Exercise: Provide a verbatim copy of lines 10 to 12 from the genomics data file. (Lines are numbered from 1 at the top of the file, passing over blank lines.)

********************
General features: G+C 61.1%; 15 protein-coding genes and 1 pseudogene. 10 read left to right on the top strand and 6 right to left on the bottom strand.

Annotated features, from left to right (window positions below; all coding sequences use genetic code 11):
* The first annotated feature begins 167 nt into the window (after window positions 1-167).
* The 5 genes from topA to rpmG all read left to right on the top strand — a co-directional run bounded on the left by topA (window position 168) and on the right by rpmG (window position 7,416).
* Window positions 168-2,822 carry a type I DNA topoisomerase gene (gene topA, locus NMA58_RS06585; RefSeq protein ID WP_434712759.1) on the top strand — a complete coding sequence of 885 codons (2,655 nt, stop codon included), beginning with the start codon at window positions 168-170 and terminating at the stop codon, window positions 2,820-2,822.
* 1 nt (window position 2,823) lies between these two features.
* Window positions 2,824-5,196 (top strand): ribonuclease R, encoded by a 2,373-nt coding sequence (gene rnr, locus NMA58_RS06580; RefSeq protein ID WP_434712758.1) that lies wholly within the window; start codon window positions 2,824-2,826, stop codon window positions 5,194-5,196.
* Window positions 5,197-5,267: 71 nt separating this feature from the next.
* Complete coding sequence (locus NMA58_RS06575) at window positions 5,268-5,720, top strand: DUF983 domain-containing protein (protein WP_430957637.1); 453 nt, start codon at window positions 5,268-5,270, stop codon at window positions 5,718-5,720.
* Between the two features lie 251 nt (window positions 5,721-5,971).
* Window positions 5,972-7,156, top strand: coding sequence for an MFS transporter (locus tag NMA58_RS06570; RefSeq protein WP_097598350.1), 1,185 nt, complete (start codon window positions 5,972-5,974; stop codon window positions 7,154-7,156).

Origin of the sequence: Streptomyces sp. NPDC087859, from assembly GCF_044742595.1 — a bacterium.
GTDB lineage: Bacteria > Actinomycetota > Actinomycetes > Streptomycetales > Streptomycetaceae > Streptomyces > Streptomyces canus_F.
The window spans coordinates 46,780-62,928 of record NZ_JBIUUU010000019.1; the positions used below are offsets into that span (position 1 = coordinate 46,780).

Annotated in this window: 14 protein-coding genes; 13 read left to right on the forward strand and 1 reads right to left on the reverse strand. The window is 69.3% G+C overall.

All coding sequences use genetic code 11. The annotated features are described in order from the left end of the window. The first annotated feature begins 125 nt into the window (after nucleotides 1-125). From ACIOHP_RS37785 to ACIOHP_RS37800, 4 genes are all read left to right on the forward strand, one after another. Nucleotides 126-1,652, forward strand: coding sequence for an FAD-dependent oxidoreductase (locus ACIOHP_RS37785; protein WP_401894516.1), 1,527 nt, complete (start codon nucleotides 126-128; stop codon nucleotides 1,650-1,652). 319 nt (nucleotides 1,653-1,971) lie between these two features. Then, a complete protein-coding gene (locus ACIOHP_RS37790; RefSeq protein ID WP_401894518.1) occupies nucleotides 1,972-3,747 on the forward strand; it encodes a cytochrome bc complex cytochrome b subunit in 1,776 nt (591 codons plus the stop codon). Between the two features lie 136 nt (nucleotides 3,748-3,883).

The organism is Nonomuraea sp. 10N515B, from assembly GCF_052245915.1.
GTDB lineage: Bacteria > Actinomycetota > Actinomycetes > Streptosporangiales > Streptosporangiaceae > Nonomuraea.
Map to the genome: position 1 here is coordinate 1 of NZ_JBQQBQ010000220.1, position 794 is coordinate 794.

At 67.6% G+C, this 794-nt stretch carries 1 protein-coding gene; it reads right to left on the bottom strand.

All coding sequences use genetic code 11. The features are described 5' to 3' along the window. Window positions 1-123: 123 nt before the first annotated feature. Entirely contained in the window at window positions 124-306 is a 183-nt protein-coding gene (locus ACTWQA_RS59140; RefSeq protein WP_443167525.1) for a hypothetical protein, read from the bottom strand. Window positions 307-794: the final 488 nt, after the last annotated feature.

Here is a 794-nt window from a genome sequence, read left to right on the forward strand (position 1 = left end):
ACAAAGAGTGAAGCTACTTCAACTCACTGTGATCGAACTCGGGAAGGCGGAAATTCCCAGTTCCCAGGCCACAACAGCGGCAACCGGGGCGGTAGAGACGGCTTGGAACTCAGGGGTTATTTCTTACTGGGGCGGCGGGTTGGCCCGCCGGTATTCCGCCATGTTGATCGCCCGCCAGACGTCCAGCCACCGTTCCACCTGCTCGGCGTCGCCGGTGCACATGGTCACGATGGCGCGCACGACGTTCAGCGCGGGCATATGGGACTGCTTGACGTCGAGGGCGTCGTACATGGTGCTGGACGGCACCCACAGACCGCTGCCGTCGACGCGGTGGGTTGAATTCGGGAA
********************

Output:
* Between the two features lie 251 nt (window positions 5,721-5,971).
* Window positions 5,972-7,156, top strand: coding sequence for an MFS transporter (locus tag NMA58_RS06570; RefSeq protein WP_097598350.1), 1,185 nt, complete (start codon window positions 5,972-5,974; stop codon window positions 7,154-7,156).

Origin of the sequence: Streptomyces sp. NPDC087859, from assembly GCF_044742595.1 — a bacterium.